Training HAUS Tribune: Vitamin D Deficiency
It’s one of our bodies most unique and essential nutrients, but many of us in Minnesota and Wisconsin aren’t getting enough of it. In the winter, the sun is not strong enough to activate our skin’s production of vitamin D, leaving us feeling depressed and at-risk of developing serious health issues. Vitamin D, also known as the “sunshine vitamin,” is a key ingredient to supporting overall well-being and helping bones grow and stay strong. That’s why it’s important to know the signs and symptoms of vitamin D deficiency, and what we can do to avoid it during the winter.
What happens when we’re deficient in vitamin D?
Vitamin D is involved in several important functions. First, vitamin D aids in the metabolism and absorption of calcium and phosphorous. When a vitamin D deficiency occurs, our bodies experience a decrease in bone density. As the deficiency progresses and we continue to lose bone density, osteoporosis can occur. In athletes, poor bone mineral density puts them at an increased risk for stress fractures, musculoskeletal pain, decreased strength and frequent illness (Shuler 2012). Vitamin D has also been shown to improve muscle protein synthesis and physical performance, so maintaining vitamin D levels is especially important in athletes!
Besides the sun, how else can we get vitamin D?
There are few dietary sources of vitamin D, especially for people following vegetarian or vegan diets. The greatest amounts of naturally occurring vitamin D are found in fatty fish, like salmon and tuna, and cod liver oil. Smaller amounts are found in beef liver, cheese and egg yolks. There are also very small amounts of vitamin D in mushrooms. With few naturally-occurring dietary sources, most of our dietary vitamin D intake comes from fortified foods, like dairy products, orange juice, breakfast cereals and soy milk. If these foods are not in your regular diet, talk to a Sports Dietitian about a vitamin D supplement.
Concerned about your vitamin D levels?
The easiest way to address this is to have your serum (blood) levels tested. If your levels are low, your doctor may recommend a supplement. If you don’t have a deficiency but are still interested in improving your vitamin D intake, schedule an appointment with our Training HAUS Sports Dietitian. Together, we can analyze your diet and supplement intake and create a plan to improve your vitamin D intake. Meeting with a Sports Dietitian is an excellent way to confirm that you’re making wise and healthful choices to support your overall health and athletic performance.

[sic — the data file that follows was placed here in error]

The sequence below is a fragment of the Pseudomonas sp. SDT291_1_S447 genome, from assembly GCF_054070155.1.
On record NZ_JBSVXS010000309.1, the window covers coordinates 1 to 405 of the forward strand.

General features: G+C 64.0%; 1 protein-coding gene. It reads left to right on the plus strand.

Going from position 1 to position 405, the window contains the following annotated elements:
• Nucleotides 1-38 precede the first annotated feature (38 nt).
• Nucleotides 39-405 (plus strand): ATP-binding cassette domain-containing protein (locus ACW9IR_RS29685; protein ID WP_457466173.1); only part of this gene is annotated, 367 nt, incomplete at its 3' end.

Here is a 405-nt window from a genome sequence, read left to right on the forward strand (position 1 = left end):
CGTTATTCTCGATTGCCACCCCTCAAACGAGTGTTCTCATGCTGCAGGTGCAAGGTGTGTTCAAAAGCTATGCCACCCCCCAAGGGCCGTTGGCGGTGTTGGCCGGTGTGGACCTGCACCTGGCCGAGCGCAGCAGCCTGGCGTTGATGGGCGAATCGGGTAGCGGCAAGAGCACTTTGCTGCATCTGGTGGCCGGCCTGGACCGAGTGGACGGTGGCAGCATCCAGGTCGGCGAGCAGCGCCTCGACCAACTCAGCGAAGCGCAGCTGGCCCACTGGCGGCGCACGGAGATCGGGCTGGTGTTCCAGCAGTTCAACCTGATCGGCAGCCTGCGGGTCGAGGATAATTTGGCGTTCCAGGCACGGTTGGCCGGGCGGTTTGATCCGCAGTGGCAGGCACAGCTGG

Of course, we can’t spend all of this time talking about vitamin D without leaving you with a tasty and vitamin D-packed treat! Try this delicious smoothie after your next workout:
- 1 frozen banana
- 1 cup of orange juice (check the nutrition label to make sure it’s fortified with vitamin D, as not all brands are)
- ½ cup plain Greek (fortified with vitamin D!)
- 1 scoop vanilla protein powder (make sure it is a third-party certified supplement)
- 1 tsp honey or other sweetener of choice (optional)
Place all ingredients in a blender, blending until all ingredients are combined. For a thicker smoothie, slowly add a few ice cubes at a time until you reach your desired thickness. For a thinner smoothie, you can slowly add water, milk, or a milk alternative until you reach your desired texture.
– Kaela Colvard, MS, RDN, LD | Sports Dietitian
Nutrition information for this recipe
348 Calories, 53 g Carbs, 29 g Protein, 5.4 g Fat, 7.5 mcg Vitamin D (50% of the Daily Recommended Intake!)
Bartoszewska, M, Kamboj, M, Patel, DR. Vitamin D, muscle function, and exercise performance. Pediatr Clin North Am. 2010;57(3):849-861.
Nair R, Maseeh A. Vitamin D: The “sunshine” vitamin. J Pharmacol Pharmacother. 2012;3(2):118–126. doi:10.4103/0976-500X.95506
Shuler, F. D., Wingate, M. K., Moore, G. H., & Giangarra, C. (2012). Sports Health Benefits of Vitamin D. Sports Health, 4(6), 496–501. https://doi.org/10.1177/1941738112461621